Thursday, April 24, 2008

Interview with Weezie Mackey, author of THROWING LIKE A GIRL,

My friend and fellow author, Weezie Mackey, took time off from her busy writing and family schedule to answer a few questions about writing, sports, and the Dixie Chicks. 

1. Throwing Like a Girl is fantastic. What inspired you to write the book? 

Thanks for liking the book! Throwing Like a Girl is based on my experience coaching and teaching PE at Greenhill School in Dallas, Texas. I had such a great happy time there and was pleased to discover this new phase of my life as an athlete: coaching. I never dreamed it would be as satisfying as a player, but I loved it and I loved the girls I coached. I left that job to enter a MFA program in Creative Writing and toyed with trying to tell that story - of a woman who thinks her competitive athletic, team life is over and then enters a new phase, accidentally by taking this job as a coach. Essentially it was a chick lit book in my head. I must've started that novel five or six different times and I'd get forty or fifty pages into it and nowhere to go. I put it aside for years while I wrote other things, had jobs, got married, had two kids, and then finally it resurfaced. My husband, who fancies himself my manager/publicist of sorts, suggested I try it from one of the players' points of view. I stared at him blankly for a long time. Could that work? I wasn't sure, but I started reading a lot of YA fiction and loved the genre.  It was right up my alley. I sat down, began writing, and the story just flew out of me. I had a first draft in six months and an agent within a year. So, I'm delighted to give credit to my husband for nudging me to write this book.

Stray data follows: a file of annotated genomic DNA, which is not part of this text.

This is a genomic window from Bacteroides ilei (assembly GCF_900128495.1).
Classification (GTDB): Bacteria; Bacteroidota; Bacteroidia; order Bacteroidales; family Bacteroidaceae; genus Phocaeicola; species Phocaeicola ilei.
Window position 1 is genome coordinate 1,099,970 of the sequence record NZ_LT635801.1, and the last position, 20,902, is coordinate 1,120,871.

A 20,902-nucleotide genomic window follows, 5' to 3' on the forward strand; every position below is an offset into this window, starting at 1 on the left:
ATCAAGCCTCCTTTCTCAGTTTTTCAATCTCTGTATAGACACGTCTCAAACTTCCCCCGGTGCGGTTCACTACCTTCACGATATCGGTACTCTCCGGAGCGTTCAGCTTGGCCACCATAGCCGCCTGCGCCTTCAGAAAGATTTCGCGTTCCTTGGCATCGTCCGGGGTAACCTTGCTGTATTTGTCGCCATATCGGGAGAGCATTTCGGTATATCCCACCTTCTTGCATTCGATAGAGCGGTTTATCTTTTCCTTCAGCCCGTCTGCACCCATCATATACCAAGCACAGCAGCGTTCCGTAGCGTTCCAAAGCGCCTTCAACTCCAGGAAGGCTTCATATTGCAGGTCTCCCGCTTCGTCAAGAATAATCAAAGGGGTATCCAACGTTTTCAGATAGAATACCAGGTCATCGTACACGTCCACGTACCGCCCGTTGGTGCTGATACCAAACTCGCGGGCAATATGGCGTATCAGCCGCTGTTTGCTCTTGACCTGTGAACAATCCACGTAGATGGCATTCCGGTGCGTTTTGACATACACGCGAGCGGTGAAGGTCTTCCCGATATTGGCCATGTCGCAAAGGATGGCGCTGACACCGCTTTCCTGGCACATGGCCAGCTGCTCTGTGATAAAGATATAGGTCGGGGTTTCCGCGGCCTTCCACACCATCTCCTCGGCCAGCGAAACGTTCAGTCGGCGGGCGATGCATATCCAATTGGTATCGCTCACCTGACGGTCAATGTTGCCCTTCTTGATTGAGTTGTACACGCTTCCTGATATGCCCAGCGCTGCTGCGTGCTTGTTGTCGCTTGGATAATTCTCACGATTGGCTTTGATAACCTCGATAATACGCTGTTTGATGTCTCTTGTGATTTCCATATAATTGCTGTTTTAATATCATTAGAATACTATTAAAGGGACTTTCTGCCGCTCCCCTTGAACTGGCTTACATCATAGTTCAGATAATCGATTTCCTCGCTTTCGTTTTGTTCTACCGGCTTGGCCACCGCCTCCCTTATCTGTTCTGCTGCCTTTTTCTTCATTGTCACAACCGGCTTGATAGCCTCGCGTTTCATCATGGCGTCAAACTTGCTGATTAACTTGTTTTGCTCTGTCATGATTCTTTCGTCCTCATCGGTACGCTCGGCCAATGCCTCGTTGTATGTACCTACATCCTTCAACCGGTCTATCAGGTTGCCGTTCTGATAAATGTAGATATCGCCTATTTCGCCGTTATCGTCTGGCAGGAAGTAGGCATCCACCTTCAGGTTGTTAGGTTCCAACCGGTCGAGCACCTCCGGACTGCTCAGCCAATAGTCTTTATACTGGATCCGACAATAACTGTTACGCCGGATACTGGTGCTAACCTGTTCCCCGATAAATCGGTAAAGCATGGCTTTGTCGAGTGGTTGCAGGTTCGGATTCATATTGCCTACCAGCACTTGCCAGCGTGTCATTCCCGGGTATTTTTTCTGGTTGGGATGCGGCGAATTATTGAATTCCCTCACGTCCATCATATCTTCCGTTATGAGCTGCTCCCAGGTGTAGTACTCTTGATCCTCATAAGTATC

2. What character are you most like and why? 

All my characters have some level of familiarity to me, for instance, Ella is the youngest of four girls and so am I. Addie was a new coach in the middle of the school year and so was I when I started at Greenhill. But the beautiful thing about writing, to me, is the story that emerges from the seed of an idea or character. I found that I wanted to tell a story about a girl who discovers how powerful being a part of a team can be. It didn't matter what sport she played, necessarily. It mattered that she found herself by playing sports. I feel in a lot of ways, that was my experience. I played sports through high school and college and it helped define who I was. Being on a team made me strong and bold and connected. 

3. When did you decide you wanted to be an author? Who or what inspires you to write? 

I don't know that I ever consciously decided to be an author. I'm so amazed and impressed when I hear from young girls who say they want to be writers. I would love to sit down with any one of them and ask a million questions.  How do you know what you want to be? How are you going to do it? What do you see yourself writing? I mean, how honestly, how cool is it that someone who hasn't even finished high school already knows what they want to be? I stumbled around a lot. I was an English major in college and discovered my writing ability (actually a professor did). I never presumed that meant I would write a book one day or be published. I knew I would have to have jobs and I could always write on the side. I still don't mention it that often. Writing is private to me.